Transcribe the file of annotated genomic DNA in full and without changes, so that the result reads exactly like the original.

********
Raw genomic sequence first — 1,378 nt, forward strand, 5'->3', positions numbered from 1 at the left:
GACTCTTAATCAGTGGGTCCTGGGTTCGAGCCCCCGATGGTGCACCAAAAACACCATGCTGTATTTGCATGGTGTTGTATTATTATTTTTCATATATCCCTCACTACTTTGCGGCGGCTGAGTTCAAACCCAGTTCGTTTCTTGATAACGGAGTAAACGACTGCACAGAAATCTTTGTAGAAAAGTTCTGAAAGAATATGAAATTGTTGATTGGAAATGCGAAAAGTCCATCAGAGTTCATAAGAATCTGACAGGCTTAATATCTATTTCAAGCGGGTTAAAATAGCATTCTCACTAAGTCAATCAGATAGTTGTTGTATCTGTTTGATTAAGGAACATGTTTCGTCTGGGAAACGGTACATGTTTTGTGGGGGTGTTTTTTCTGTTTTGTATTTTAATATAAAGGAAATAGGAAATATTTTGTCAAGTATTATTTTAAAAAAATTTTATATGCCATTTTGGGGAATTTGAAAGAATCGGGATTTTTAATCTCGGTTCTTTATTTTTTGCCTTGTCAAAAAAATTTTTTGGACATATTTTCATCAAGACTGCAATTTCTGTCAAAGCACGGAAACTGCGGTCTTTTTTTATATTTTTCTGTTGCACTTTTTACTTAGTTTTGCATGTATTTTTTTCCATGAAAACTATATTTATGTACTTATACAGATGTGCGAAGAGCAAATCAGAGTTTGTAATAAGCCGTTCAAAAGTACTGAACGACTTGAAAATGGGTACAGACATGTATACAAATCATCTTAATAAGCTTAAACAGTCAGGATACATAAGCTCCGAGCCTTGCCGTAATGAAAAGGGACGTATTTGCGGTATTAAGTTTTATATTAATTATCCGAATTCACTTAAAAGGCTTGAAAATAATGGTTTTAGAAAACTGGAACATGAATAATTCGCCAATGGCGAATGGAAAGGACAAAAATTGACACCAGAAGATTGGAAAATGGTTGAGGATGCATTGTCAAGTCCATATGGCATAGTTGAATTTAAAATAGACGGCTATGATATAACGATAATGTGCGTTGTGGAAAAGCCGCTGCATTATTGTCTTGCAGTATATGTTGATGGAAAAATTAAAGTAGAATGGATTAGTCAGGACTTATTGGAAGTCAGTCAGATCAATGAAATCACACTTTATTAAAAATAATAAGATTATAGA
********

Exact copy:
Raw genomic sequence first — 1,378 nt, forward strand, 5'->3', positions numbered from 1 at the left:
GACTCTTAATCAGTGGGTCCTGGGTTCGAGCCCCCGATGGTGCACCAAAAACACCATGCTGTATTTGCATGGTGTTGTATTATTATTTTTCATATATCCCTCACTACTTTGCGGCGGCTGAGTTCAAACCCAGTTCGTTTCTTGATAACGGAGTAAACGACTGCACAGAAATCTTTGTAGAAAAGTTCTGAAAGAATATGAAATTGTTGATTGGAAATGCGAAAAGTCCATCAGAGTTCATAAGAATCTGACAGGCTTAATATCTATTTCAAGCGGGTTAAAATAGCATTCTCACTAAGTCAATCAGATAGTTGTTGTATCTGTTTGATTAAGGAACATGTTTCGTCTGGGAAACGGTACATGTTTTGTGGGGGTGTTTTTTCTGTTTTGTATTTTAATATAAAGGAAATAGGAAATATTTTGTCAAGTATTATTTTAAAAAAATTTTATATGCCATTTTGGGGAATTTGAAAGAATCGGGATTTTTAATCTCGGTTCTTTATTTTTTGCCTTGTCAAAAAAATTTTTTGGACATATTTTCATCAAGACTGCAATTTCTGTCAAAGCACGGAAACTGCGGTCTTTTTTTATATTTTTCTGTTGCACTTTTTACTTAGTTTTGCATGTATTTTTTTCCATGAAAACTATATTTATGTACTTATACAGATGTGCGAAGAGCAAATCAGAGTTTGTAATAAGCCGTTCAAAAGTACTGAACGACTTGAAAATGGGTACAGACATGTATACAAATCATCTTAATAAGCTTAAACAGTCAGGATACATAAGCTCCGAGCCTTGCCGTAATGAAAAGGGACGTATTTGCGGTATTAAGTTTTATATTAATTATCCGAATTCACTTAAAAGGCTTGAAAATAATGGTTTTAGAAAACTGGAACATGAATAATTCGCCAATGGCGAATGGAAAGGACAAAAATTGACACCAGAAGATTGGAAAATGGTTGAGGATGCATTGTCAAGTCCATATGGCATAGTTGAATTTAAAATAGACGGCTATGATATAACGATAATGTGCGTTGTGGAAAAGCCGCTGCATTATTGTCTTGCAGTATATGTTGATGGAAAAATTAAAGTAGAATGGATTAGTCAGGACTTATTGGAAGTCAGTCAGATCAATGAAATCACACTTTATTAAAAATAATAAGATTATAGA